When you buy a new or a used car, you must be wary of car buying scams. Whether you are purchasing through a dealer or a private owner, car selling scams can cost you hundreds, even thousands, of extra dollars. While most car dealerships conduct their business in a professional and honest manner, the reality is that car salespeople, car sales managers, and car finance managers are paid on commission. The more they sell, the more they earn. The more you pay them, the more money they can put in their own pocket. This is true of private sellers of used cars, too. That means it can be hard to resist the temptation to engage in car buying scams and car selling scams.
In this article about car buying scams and car selling scams, we take a look at 10 of the most prevalent car scams, explaining what they are and how you can protect yourself. However, you should be aware that there are many more car selling scams and car buying scams to watch out for, so be sure to educate yourself about as many as possible before approaching the negotiating table. If you’ve been the victim of car scams, be sure to lodge a complaint with the Better Business Bureau and theInternetCrimeComplaintCenter.
When a car is wrecked and repaired, when a car is damaged by a natural disaster like a flood or tornado, or when a car is stolen and recovered, it will frequently be referred to as a salvage vehicle, and the vehicle’s title will reflect this status. Salvage vehicles often suffer significant problems after they have been repaired, even if they look like new inside and out. Because of this potential for trouble down the road, salvage vehicles are worth much less on the used car market.
Title washing is a car selling scam that rids a vehicle of its salvaged status. Rules and regulations exist to restrict the ability to wash a title, but vary from state to state. Unscrupulous sellers can still remove the stigma of salvaged status if they determine that making the effort will prove profitable. Because used car dealers almost always sell a used car “as is,” meaning that the buyer takes on all responsibility for the vehicle after purchase, buyers are stuck with the car and its problems once the sale is completed.
This is why it is important for you to get a vehicle history report from a reputable source for any used car you decide to purchase. Try the National Insurance Crime Bureau’s VIN Check for a free report, or buy a report from a company like CarFax or AutoCheck.
The advent of online car buying has popularized the use of escrow accounts to hold funds until a vehicle is delivered to its new owner, and it has given rise to a new form of car selling scam associated with the practice: the fake escrow account scam.
The most common way to lure used car buyers into this car selling scam is to advertise a car for sale on an online classifieds website, usually a model that is highly desirable. The advertised price is low, typically too good to be true. The seller may claim hardship, may claim to be located abroad, and may even offer to pay shipping fees to strike a deal. In some cases scam artists have gone so far as to duplicate the logo and website design of a legitimate car dealer and advertise irresistible prices.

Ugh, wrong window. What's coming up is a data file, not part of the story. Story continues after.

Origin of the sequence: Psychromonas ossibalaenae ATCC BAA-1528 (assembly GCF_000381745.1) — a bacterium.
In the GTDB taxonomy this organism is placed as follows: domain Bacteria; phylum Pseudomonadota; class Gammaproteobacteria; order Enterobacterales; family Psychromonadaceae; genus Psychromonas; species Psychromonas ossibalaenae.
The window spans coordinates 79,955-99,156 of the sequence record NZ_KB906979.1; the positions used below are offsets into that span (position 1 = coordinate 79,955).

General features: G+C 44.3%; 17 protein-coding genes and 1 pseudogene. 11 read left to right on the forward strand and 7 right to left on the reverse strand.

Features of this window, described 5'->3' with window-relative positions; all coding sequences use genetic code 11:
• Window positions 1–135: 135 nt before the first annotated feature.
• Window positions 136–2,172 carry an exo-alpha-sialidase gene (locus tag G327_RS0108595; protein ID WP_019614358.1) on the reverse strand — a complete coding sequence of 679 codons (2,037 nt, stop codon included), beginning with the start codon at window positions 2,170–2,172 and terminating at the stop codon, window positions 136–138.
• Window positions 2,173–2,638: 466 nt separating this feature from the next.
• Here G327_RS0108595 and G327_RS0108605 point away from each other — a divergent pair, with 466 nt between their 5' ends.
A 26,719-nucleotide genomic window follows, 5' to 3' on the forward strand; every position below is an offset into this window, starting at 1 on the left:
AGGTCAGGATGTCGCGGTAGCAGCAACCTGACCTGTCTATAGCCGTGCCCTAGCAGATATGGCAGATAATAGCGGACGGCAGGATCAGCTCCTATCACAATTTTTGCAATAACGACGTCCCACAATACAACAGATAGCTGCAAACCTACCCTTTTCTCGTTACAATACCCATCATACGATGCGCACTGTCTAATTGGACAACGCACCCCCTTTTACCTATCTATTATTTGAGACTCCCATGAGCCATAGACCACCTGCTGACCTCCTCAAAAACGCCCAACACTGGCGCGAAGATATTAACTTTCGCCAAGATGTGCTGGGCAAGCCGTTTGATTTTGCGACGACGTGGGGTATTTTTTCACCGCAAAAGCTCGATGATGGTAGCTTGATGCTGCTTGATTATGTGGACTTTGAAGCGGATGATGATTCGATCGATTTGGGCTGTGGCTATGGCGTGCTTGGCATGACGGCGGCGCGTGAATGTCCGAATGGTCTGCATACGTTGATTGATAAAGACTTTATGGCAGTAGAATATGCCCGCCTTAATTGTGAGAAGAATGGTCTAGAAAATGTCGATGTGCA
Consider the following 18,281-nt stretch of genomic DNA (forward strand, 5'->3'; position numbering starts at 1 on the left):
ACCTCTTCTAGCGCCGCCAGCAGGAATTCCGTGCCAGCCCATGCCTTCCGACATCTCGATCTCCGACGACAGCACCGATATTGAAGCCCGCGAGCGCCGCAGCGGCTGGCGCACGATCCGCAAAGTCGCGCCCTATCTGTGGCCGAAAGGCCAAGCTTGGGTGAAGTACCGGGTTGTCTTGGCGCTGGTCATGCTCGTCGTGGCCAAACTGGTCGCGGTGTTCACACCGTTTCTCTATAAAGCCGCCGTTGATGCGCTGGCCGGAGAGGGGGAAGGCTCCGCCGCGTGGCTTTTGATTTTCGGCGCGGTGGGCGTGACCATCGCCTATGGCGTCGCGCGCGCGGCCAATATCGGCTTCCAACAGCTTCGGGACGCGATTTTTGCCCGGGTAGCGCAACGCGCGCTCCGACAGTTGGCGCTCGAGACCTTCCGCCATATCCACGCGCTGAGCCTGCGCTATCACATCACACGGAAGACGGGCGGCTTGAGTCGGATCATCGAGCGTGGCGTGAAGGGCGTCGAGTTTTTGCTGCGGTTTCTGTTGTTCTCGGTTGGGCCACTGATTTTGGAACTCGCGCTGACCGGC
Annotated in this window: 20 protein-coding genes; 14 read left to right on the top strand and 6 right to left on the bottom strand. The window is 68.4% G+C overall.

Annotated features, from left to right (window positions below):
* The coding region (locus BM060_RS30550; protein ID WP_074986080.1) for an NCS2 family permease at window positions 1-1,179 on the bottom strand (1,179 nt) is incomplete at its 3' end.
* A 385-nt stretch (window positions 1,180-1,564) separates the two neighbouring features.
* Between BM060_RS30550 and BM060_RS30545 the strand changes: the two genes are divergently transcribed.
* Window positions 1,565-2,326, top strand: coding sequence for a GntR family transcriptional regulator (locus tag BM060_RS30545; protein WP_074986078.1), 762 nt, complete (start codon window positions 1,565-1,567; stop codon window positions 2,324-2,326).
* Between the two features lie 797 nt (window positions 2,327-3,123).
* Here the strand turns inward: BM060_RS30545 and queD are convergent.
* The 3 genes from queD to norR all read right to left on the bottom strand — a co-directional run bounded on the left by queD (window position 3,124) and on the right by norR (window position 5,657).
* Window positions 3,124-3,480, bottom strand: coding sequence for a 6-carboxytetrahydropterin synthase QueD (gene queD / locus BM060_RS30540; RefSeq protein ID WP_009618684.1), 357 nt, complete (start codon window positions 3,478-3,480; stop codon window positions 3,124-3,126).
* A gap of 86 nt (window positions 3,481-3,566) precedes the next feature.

If a price seems too good to be true, it probably is. And if you are asked to deposit funds into an escrow account not of your own choosing, or to wire transfer a deposit to secure a deal, turn and walk away. Unless the seller agrees to use an established and thoroughly verified online escrow service approved by both parties, this car selling scam could lighten your bank account by thousands of dollars.
If you’re buying a new or used car from a dealer and you trade your old car in, the dealer can potentially make the trade “disappear” in the maze of paperwork and numbers. This is especially true if the trade-in vehicle is of little value. To guard against this popular car buying scam, it is absolutely critical that the amount given to you for the trade-in is reflected in the final deal, and that it is listed as an item applied to the negotiated price of the vehicle.
Another way dealers make trade-ins disappear is by using the “push, pull, or tow” scam. You’ve seen the advertisements for this car buying scam on TV and in newspapers, in which the dealer guarantees a minimum amount of money for any trade-in, no matter it’s condition. Guess what? You would have gotten that money anyway in the form of a rebate, a discount, or some other kind of incentive if you walked in the door without a trade-in. Instead, the dealer will use this money to “buy” your old car and apply the amount to the new car. Then, after you leave, the dealer will sell your old car and make a few hundred more dollars on the deal.